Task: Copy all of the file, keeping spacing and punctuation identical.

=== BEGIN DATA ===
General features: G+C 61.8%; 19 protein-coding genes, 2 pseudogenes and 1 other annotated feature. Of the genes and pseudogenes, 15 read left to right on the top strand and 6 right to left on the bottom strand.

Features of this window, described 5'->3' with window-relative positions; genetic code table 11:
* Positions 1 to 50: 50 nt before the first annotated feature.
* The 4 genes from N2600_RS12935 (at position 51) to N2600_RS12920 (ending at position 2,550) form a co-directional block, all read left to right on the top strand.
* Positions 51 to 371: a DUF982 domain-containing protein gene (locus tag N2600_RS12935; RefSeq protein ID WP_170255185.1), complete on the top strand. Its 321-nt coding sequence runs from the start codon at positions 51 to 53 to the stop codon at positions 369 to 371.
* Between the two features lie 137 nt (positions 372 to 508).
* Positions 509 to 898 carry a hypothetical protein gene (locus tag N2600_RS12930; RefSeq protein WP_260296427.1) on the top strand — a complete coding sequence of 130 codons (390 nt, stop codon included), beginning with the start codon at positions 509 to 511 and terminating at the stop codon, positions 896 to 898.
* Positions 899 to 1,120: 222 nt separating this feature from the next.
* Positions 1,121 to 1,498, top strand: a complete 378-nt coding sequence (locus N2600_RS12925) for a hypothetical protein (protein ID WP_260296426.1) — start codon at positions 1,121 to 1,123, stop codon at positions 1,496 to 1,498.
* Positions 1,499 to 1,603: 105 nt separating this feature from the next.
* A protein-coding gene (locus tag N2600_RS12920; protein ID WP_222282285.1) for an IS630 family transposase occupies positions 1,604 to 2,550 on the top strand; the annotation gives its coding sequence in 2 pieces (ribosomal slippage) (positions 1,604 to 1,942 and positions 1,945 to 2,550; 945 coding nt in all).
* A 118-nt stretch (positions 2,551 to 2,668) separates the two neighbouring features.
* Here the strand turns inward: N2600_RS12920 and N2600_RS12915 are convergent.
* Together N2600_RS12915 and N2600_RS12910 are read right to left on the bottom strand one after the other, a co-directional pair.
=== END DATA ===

General features: G+C 61.8%; 19 protein-coding genes, 2 pseudogenes and 1 other annotated feature. Of the genes and pseudogenes, 15 read left to right on the top strand and 6 right to left on the bottom strand.

Features of this window, described 5'->3' with window-relative positions; genetic code table 11:
* Positions 1 to 50: 50 nt before the first annotated feature.
* The 4 genes from N2600_RS12935 (at position 51) to N2600_RS12920 (ending at position 2,550) form a co-directional block, all read left to right on the top strand.
* Positions 51 to 371: a DUF982 domain-containing protein gene (locus tag N2600_RS12935; RefSeq protein ID WP_170255185.1), complete on the top strand. Its 321-nt coding sequence runs from the start codon at positions 51 to 53 to the stop codon at positions 369 to 371.
* Between the two features lie 137 nt (positions 372 to 508).
* Positions 509 to 898 carry a hypothetical protein gene (locus tag N2600_RS12930; RefSeq protein WP_260296427.1) on the top strand — a complete coding sequence of 130 codons (390 nt, stop codon included), beginning with the start codon at positions 509 to 511 and terminating at the stop codon, positions 896 to 898.
* Positions 899 to 1,120: 222 nt separating this feature from the next.
* Positions 1,121 to 1,498, top strand: a complete 378-nt coding sequence (locus N2600_RS12925) for a hypothetical protein (protein ID WP_260296426.1) — start codon at positions 1,121 to 1,123, stop codon at positions 1,496 to 1,498.
* Positions 1,499 to 1,603: 105 nt separating this feature from the next.
* A protein-coding gene (locus tag N2600_RS12920; protein ID WP_222282285.1) for an IS630 family transposase occupies positions 1,604 to 2,550 on the top strand; the annotation gives its coding sequence in 2 pieces (ribosomal slippage) (positions 1,604 to 1,942 and positions 1,945 to 2,550; 945 coding nt in all).
* A 118-nt stretch (positions 2,551 to 2,668) separates the two neighbouring features.
* Here the strand turns inward: N2600_RS12920 and N2600_RS12915 are convergent.
* Together N2600_RS12915 and N2600_RS12910 are read right to left on the bottom strand one after the other, a co-directional pair.